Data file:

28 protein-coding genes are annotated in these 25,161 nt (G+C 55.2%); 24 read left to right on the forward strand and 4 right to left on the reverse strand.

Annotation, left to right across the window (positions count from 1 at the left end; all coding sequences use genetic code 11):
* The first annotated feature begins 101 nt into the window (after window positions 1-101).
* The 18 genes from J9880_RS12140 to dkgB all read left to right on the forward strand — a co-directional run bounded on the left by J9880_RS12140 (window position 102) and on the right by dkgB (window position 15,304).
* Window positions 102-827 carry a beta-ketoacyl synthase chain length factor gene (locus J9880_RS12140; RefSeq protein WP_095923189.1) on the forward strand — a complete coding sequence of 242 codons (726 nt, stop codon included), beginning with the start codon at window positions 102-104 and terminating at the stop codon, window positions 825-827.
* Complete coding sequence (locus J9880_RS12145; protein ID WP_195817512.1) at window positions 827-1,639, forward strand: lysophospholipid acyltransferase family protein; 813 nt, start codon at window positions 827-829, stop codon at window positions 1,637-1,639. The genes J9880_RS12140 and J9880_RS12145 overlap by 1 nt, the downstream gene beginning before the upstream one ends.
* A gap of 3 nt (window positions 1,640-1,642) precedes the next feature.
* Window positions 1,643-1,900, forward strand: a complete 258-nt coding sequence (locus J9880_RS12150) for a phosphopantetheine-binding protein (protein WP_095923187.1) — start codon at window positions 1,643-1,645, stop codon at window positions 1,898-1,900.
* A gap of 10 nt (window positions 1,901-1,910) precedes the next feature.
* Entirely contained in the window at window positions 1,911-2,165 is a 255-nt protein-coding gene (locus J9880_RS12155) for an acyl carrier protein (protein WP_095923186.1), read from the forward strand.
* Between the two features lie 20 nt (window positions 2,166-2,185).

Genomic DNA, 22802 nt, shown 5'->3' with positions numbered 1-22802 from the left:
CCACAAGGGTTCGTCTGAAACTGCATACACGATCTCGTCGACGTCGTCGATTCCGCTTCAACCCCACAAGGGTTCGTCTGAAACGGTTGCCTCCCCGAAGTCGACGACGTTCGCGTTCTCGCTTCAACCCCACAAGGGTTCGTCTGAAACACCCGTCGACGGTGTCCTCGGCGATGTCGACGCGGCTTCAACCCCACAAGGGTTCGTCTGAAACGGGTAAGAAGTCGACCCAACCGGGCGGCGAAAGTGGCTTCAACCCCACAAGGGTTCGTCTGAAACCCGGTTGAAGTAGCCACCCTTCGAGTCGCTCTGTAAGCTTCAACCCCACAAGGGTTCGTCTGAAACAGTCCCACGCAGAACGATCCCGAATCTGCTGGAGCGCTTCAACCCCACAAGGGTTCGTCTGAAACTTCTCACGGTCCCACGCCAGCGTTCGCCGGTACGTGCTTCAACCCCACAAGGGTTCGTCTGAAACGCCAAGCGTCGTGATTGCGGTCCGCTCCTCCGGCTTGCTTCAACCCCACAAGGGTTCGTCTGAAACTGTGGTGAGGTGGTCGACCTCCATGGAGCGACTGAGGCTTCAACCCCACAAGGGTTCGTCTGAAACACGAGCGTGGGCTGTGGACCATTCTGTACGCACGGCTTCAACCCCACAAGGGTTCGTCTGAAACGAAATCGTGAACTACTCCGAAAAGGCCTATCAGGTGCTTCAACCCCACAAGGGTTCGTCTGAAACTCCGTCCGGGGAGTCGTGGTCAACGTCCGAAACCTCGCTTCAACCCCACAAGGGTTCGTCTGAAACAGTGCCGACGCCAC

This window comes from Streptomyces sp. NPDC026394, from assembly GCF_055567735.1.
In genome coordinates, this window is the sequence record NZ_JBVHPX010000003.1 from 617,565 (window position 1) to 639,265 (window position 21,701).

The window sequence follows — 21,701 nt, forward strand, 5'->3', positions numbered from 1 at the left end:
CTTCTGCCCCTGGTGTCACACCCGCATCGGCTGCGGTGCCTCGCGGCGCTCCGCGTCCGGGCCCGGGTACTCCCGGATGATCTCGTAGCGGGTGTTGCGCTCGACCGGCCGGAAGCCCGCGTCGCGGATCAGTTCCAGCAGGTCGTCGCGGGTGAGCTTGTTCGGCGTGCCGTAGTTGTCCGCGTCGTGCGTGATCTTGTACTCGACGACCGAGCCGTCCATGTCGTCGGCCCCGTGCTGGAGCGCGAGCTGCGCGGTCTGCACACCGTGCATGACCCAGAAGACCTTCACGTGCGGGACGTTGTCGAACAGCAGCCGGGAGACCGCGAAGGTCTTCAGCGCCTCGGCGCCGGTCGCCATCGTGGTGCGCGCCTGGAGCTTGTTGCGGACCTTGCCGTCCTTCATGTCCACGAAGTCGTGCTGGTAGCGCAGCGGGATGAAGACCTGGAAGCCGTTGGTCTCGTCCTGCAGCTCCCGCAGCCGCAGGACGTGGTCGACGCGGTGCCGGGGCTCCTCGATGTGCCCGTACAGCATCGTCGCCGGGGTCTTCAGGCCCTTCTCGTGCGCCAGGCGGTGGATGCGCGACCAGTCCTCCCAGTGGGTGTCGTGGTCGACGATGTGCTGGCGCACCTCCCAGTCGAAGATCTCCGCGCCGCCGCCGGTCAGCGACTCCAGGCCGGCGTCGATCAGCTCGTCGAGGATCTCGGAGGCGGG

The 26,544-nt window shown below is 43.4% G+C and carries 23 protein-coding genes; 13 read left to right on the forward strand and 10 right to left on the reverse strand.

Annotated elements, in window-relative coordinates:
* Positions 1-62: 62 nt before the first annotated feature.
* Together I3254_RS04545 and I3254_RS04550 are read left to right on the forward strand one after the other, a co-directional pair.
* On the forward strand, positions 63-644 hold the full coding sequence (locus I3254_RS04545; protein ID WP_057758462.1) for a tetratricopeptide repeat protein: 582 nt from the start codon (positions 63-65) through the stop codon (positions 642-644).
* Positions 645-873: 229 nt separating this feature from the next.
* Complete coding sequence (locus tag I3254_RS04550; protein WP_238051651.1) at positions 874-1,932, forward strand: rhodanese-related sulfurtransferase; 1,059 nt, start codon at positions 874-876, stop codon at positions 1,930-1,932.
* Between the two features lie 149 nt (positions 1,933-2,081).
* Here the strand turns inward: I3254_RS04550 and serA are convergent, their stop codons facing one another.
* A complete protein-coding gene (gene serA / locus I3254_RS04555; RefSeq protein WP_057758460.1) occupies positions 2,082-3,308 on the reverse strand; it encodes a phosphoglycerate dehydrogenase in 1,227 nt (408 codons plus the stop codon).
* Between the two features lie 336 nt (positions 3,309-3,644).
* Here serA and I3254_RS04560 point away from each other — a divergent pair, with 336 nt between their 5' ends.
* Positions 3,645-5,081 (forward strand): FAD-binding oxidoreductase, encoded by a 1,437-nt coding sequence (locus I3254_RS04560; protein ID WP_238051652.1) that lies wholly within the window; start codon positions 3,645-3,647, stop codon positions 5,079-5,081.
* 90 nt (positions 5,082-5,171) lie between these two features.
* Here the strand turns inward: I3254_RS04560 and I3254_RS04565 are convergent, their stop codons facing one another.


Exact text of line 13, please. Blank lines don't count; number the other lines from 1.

CCACAAGGGTTCGTCTGAAACTGCATACACGATCTCGTCGACGTCGTCGATTCCGCTTCAACCCCACAAGGGTTCGTCTGAAACGGTTGCCTCCCCGAAGTCGACGACGTTCGCGTTCTCGCTTCAACCCCACAAGGGTTCGTCTGAAACACCCGTCGACGGTGTCCTCGGCGATGTCGACGCGGCTTCAACCCCACAAGGGTTCGTCTGAAACGGGTAAGAAGTCGACCCAACCGGGCGGCGAAAGTGGCTTCAACCCCACAAGGGTTCGTCTGAAACCCGGTTGAAGTAGCCACCCTTCGAGTCGCTCTGTAAGCTTCAACCCCACAAGGGTTCGTCTGAAACAGTCCCACGCAGAACGATCCCGAATCTGCTGGAGCGCTTCAACCCCACAAGGGTTCGTCTGAAACTTCTCACGGTCCCACGCCAGCGTTCGCCGGTACGTGCTTCAACCCCACAAGGGTTCGTCTGAAACGCCAAGCGTCGTGATTGCGGTCCGCTCCTCCGGCTTGCTTCAACCCCACAAGGGTTCGTCTGAAACTGTGGTGAGGTGGTCGACCTCCATGGAGCGACTGAGGCTTCAACCCCACAAGGGTTCGTCTGAAACACGAGCGTGGGCTGTGGACCATTCTGTACGCACGGCTTCAACCCCACAAGGGTTCGTCTGAAACGAAATCGTGAACTACTCCGAAAAGGCCTATCAGGTGCTTCAACCCCACAAGGGTTCGTCTGAAACTCCGTCCGGGGAGTCGTGGTCAACGTCCGAAACCTCGCTTCAACCCCACAAGGGTTCGTCTGAAACAGTGCCGACGCCAC